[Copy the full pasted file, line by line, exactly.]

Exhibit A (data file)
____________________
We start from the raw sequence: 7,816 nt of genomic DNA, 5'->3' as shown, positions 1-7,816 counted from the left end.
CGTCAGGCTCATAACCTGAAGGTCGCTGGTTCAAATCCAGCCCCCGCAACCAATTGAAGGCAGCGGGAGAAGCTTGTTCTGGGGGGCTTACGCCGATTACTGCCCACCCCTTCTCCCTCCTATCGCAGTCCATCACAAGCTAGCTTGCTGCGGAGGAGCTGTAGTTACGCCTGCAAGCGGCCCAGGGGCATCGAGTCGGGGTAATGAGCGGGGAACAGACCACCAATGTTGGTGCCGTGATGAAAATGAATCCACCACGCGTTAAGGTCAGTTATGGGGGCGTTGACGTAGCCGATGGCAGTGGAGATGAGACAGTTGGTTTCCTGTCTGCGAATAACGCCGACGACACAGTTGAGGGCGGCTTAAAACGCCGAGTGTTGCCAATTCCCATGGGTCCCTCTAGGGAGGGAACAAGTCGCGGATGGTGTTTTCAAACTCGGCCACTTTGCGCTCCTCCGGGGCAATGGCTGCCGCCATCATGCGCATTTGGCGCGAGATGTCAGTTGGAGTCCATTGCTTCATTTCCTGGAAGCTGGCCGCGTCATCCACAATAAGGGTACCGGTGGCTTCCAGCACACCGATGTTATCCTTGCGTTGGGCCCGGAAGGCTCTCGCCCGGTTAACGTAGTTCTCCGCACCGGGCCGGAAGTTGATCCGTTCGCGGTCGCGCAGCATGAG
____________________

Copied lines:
We start from the raw sequence: 7,816 nt of genomic DNA, 5'->3' as shown, positions 1-7,816 counted from the left end.
CGTCAGGCTCATAACCTGAAGGTCGCTGGTTCAAATCCAGCCCCCGCAACCAATTGAAGGCAGCGGGAGAAGCTTGTTCTGGGGGGCTTACGCCGATTACTGCCCACCCCTTCTCCCTCCTATCGCAGTCCATCACAAGCTAGCTTGCTGCGGAGGAGCTGTAGTTACGCCTGCAAGCGGCCCAGGGGCATCGAGTCGGGGTAATGAGCGGGGAACAGACCACCAATGTTGGTGCCGTGATGAAAATGAATCCACCACGCGTTAAGGTCAGTTATGGGGGCGTTGACGTAGCCGATGGCAGTGGAGATGAGACAGTTGGTTTCCTGTCTGCGAATAACGCCGACGACACAGTTGAGGGCGGCTTAAAACGCCGAGTGTTGCCAATTCCCATGGGTCCCTCTAGGGAGGGAACAAGTCGCGGATGGTGTTTTCAAACTCGGCCACTTTGCGCTCCTCCGGGGCAATGGCTGCCGCCATCATGCGCATTTGGCGCGAGATGTCAGTTGGAGTCCATTGCTTCATTTCCTGGAAGCTGGCCGCGTCATCCACAATAAGGGTACCGGTGGCTTCCAGCACACCGATGTTATCCTTGCGTTGGGCCCGGAAGGCTCTCGCCCGGTTAACGTAGTTCTCCGCACCGGGCCGGAAGTTGATCCGTTCGCGGTCGCGCAGCATGAG